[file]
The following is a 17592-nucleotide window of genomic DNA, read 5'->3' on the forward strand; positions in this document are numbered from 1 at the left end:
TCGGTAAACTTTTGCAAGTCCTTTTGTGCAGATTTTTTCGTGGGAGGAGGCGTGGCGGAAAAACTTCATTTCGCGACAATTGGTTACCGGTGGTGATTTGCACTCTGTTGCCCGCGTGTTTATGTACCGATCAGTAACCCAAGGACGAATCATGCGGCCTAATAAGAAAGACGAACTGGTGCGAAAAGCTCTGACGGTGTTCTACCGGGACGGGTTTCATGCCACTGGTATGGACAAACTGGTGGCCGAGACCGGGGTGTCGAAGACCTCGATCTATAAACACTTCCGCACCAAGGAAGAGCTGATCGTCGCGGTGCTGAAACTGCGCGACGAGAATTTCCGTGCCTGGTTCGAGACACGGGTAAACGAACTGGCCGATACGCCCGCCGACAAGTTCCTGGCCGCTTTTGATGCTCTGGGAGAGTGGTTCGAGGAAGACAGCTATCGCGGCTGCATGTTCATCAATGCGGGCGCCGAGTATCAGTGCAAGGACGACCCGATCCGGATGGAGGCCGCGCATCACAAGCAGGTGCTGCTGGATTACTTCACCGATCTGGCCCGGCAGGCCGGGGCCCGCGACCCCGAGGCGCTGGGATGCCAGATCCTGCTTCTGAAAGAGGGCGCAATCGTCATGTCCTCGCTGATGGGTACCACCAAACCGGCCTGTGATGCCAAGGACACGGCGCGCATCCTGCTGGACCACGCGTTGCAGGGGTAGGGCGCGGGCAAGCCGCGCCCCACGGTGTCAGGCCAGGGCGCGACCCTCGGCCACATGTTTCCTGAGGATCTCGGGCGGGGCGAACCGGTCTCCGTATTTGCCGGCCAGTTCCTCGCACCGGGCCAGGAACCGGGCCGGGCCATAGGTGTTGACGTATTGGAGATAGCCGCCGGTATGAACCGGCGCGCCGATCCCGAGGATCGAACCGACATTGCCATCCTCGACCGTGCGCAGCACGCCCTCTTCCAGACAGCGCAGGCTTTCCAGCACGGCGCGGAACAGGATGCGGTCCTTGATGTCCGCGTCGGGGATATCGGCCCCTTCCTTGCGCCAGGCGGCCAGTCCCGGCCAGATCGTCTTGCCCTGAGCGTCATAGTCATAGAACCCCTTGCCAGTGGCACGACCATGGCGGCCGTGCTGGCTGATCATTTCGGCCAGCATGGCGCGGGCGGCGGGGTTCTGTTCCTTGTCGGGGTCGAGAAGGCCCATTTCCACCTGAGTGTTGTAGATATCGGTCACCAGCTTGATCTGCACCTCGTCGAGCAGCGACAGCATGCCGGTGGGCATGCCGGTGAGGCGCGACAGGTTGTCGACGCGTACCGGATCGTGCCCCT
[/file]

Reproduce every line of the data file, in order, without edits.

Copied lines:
The following is a 17592-nucleotide window of genomic DNA, read 5'->3' on the forward strand; positions in this document are numbered from 1 at the left end:
TCGGTAAACTTTTGCAAGTCCTTTTGTGCAGATTTTTTCGTGGGAGGAGGCGTGGCGGAAAAACTTCATTTCGCGACAATTGGTTACCGGTGGTGATTTGCACTCTGTTGCCCGCGTGTTTATGTACCGATCAGTAACCCAAGGACGAATCATGCGGCCTAATAAGAAAGACGAACTGGTGCGAAAAGCTCTGACGGTGTTCTACCGGGACGGGTTTCATGCCACTGGTATGGACAAACTGGTGGCCGAGACCGGGGTGTCGAAGACCTCGATCTATAAACACTTCCGCACCAAGGAAGAGCTGATCGTCGCGGTGCTGAAACTGCGCGACGAGAATTTCCGTGCCTGGTTCGAGACACGGGTAAACGAACTGGCCGATACGCCCGCCGACAAGTTCCTGGCCGCTTTTGATGCTCTGGGAGAGTGGTTCGAGGAAGACAGCTATCGCGGCTGCATGTTCATCAATGCGGGCGCCGAGTATCAGTGCAAGGACGACCCGATCCGGATGGAGGCCGCGCATCACAAGCAGGTGCTGCTGGATTACTTCACCGATCTGGCCCGGCAGGCCGGGGCCCGCGACCCCGAGGCGCTGGGATGCCAGATCCTGCTTCTGAAAGAGGGCGCAATCGTCATGTCCTCGCTGATGGGTACCACCAAACCGGCCTGTGATGCCAAGGACACGGCGCGCATCCTGCTGGACCACGCGTTGCAGGGGTAGGGCGCGGGCAAGCCGCGCCCCACGGTGTCAGGCCAGGGCGCGACCCTCGGCCACATGTTTCCTGAGGATCTCGGGCGGGGCGAACCGGTCTCCGTATTTGCCGGCCAGTTCCTCGCACCGGGCCAGGAACCGGGCCGGGCCATAGGTGTTGACGTATTGGAGATAGCCGCCGGTATGAACCGGCGCGCCGATCCCGAGGATCGAACCGACATTGCCATCCTCGACCGTGCGCAGCACGCCCTCTTCCAGACAGCGCAGGCTTTCCAGCACGGCGCGGAACAGGATGCGGTCCTTGATGTCCGCGTCGGGGATATCGGCCCCTTCCTTGCGCCAGGCGGCCAGTCCCGGCCAGATCGTCTTGCCCTGAGCGTCATAGTCATAGAACCCCTTGCCAGTGGCACGACCATGGCGGCCGTGCTGGCTGATCATTTCGGCCAGCATGGCGCGGGCGGCGGGGTTCTGTTCCTTGTCGGGGTCGAGAAGGCCCATTTCCACCTGAGTGTTGTAGATATCGGTCACCAGCTTGATCTGCACCTCGTCGAGCAGCGACAGCATGCCGGTGGGCATGCCGGTGAGGCGCGACAGGTTGTCGACGCGTACCGGATCGTGCCCCT